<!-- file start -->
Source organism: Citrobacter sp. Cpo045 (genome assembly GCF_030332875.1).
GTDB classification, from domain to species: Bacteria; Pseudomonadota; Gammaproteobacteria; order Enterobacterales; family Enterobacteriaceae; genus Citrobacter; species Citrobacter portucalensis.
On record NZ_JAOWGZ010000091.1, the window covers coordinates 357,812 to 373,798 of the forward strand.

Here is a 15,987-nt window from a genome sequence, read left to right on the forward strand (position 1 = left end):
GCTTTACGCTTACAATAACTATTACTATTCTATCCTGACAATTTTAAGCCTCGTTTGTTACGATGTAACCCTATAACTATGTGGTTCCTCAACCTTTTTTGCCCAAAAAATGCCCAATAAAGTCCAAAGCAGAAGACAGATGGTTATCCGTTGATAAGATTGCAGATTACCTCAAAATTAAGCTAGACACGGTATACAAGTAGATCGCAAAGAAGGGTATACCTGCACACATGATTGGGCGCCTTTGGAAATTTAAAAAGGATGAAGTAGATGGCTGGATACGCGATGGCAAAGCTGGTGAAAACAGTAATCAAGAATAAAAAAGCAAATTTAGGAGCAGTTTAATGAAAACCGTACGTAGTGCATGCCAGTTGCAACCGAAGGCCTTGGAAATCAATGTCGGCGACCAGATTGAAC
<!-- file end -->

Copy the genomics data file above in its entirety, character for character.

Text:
Source organism: Citrobacter sp. Cpo045 (genome assembly GCF_030332875.1).
GTDB classification, from domain to species: Bacteria; Pseudomonadota; Gammaproteobacteria; order Enterobacterales; family Enterobacteriaceae; genus Citrobacter; species Citrobacter portucalensis.
On record NZ_JAOWGZ010000091.1, the window covers coordinates 357,812 to 373,798 of the forward strand.

Here is a 15,987-nt window from a genome sequence, read left to right on the forward strand (position 1 = left end):
GCTTTACGCTTACAATAACTATTACTATTCTATCCTGACAATTTTAAGCCTCGTTTGTTACGATGTAACCCTATAACTATGTGGTTCCTCAACCTTTTTTGCCCAAAAAATGCCCAATAAAGTCCAAAGCAGAAGACAGATGGTTATCCGTTGATAAGATTGCAGATTACCTCAAAATTAAGCTAGACACGGTATACAAGTAGATCGCAAAGAAGGGTATACCTGCACACATGATTGGGCGCCTTTGGAAATTTAAAAAGGATGAAGTAGATGGCTGGATACGCGATGGCAAAGCTGGTGAAAACAGTAATCAAGAATAAAAAAGCAAATTTAGGAGCAGTTTAATGAAAACCGTACGTAGTGCATGCCAGTTGCAACCGAAGGCCTTGGAAATCAATGTCGGCGACCAGATTGAAC